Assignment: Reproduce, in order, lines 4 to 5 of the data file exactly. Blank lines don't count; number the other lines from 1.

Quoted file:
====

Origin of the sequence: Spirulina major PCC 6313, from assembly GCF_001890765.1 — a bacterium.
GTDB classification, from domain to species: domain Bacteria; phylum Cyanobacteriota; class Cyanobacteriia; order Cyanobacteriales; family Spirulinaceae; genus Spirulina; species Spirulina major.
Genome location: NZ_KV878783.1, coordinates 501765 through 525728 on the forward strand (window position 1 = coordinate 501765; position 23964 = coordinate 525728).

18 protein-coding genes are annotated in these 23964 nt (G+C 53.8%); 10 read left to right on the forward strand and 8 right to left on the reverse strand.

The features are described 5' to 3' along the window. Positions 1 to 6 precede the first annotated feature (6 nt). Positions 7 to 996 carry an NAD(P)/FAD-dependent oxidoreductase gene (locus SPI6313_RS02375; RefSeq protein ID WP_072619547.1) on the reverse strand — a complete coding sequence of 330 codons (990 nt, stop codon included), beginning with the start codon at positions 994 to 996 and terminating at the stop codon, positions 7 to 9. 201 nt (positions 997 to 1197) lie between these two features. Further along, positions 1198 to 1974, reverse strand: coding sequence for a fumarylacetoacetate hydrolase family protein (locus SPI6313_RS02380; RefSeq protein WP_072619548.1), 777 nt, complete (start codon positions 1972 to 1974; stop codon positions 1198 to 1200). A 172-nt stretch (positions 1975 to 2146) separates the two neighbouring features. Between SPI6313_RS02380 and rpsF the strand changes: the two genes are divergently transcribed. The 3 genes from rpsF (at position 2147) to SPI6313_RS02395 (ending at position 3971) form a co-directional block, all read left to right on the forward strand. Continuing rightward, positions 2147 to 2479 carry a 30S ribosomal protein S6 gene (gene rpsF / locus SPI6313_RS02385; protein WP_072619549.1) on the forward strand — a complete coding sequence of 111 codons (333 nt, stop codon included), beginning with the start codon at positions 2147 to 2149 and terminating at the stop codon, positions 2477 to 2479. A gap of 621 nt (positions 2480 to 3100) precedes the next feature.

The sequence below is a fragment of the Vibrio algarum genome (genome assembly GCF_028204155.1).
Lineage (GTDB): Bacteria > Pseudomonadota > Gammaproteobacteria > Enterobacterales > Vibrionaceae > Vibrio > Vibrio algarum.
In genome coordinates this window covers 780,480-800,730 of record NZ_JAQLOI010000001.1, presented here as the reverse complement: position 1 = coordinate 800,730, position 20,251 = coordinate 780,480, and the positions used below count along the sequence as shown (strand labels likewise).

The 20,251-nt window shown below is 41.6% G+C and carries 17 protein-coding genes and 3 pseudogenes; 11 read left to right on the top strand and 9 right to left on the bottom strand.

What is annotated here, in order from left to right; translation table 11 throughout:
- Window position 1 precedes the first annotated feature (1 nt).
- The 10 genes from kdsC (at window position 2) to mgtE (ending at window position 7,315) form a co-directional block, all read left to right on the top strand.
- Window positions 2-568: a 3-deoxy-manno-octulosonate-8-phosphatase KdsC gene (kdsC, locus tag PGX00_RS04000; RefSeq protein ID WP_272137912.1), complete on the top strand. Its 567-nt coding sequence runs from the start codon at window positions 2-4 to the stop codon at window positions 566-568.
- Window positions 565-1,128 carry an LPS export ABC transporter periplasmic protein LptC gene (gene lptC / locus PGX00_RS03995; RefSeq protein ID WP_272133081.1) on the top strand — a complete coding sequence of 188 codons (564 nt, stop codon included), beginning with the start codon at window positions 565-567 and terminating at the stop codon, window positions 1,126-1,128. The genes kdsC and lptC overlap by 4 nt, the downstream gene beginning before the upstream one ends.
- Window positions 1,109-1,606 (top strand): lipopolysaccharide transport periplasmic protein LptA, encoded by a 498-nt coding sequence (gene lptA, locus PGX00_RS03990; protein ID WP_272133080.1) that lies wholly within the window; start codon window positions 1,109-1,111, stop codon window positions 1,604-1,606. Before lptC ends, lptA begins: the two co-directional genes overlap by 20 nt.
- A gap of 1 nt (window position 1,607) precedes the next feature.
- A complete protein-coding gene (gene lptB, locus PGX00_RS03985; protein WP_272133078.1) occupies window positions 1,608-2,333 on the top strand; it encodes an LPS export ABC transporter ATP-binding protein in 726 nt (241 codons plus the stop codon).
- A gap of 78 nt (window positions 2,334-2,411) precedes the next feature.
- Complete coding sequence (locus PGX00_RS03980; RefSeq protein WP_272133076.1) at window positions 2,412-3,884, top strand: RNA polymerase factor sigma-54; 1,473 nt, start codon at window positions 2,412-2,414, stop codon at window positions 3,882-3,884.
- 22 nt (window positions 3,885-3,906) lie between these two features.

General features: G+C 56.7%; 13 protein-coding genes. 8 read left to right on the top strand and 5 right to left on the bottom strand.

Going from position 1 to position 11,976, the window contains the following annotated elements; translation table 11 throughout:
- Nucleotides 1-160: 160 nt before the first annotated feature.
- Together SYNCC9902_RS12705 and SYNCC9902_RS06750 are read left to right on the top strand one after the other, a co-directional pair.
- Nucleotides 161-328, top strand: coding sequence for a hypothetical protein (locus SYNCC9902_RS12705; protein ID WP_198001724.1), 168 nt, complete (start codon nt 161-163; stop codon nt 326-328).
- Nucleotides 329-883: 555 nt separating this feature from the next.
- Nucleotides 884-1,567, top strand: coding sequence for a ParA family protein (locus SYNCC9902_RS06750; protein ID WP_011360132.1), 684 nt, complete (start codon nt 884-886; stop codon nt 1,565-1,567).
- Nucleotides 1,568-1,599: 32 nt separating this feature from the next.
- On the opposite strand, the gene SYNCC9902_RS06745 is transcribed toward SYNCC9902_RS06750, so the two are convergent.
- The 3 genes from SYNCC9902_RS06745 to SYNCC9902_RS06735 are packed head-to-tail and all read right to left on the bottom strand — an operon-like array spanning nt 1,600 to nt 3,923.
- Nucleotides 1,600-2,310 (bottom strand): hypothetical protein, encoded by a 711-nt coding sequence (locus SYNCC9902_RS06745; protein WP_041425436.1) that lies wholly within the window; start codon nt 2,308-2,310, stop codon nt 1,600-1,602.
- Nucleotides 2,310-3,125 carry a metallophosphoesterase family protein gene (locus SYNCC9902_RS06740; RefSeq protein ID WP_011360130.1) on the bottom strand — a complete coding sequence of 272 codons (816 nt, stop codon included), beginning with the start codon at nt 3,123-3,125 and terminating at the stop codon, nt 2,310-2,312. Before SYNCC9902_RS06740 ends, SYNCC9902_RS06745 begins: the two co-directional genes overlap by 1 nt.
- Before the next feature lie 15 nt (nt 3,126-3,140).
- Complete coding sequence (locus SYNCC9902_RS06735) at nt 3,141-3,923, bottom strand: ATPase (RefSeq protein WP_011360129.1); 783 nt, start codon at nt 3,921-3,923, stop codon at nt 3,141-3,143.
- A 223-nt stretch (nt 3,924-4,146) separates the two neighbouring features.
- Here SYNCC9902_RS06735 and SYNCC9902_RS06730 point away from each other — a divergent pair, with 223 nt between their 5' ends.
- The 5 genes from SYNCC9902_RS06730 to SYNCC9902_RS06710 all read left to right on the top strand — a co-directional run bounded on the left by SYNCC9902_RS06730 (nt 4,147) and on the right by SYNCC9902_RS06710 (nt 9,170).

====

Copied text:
18 protein-coding genes are annotated in these 23964 nt (G+C 53.8%); 10 read left to right on the forward strand and 8 right to left on the reverse strand.

The features are described 5' to 3' along the window. Positions 1 to 6 precede the first annotated feature (6 nt). Positions 7 to 996 carry an NAD(P)/FAD-dependent oxidoreductase gene (locus SPI6313_RS02375; RefSeq protein ID WP_072619547.1) on the reverse strand — a complete coding sequence of 330 codons (990 nt, stop codon included), beginning with the start codon at positions 994 to 996 and terminating at the stop codon, positions 7 to 9. 201 nt (positions 997 to 1197) lie between these two features. Further along, positions 1198 to 1974, reverse strand: coding sequence for a fumarylacetoacetate hydrolase family protein (locus SPI6313_RS02380; RefSeq protein WP_072619548.1), 777 nt, complete (start codon positions 1972 to 1974; stop codon positions 1198 to 1200). A 172-nt stretch (positions 1975 to 2146) separates the two neighbouring features. Between SPI6313_RS02380 and rpsF the strand changes: the two genes are divergently transcribed. The 3 genes from rpsF (at position 2147) to SPI6313_RS02395 (ending at position 3971) form a co-directional block, all read left to right on the forward strand. Continuing rightward, positions 2147 to 2479 carry a 30S ribosomal protein S6 gene (gene rpsF / locus SPI6313_RS02385; protein WP_072619549.1) on the forward strand — a complete coding sequence of 111 codons (333 nt, stop codon included), beginning with the start codon at positions 2147 to 2149 and terminating at the stop codon, positions 2477 to 2479. A gap of 621 nt (positions 2480 to 3100) precedes the next feature.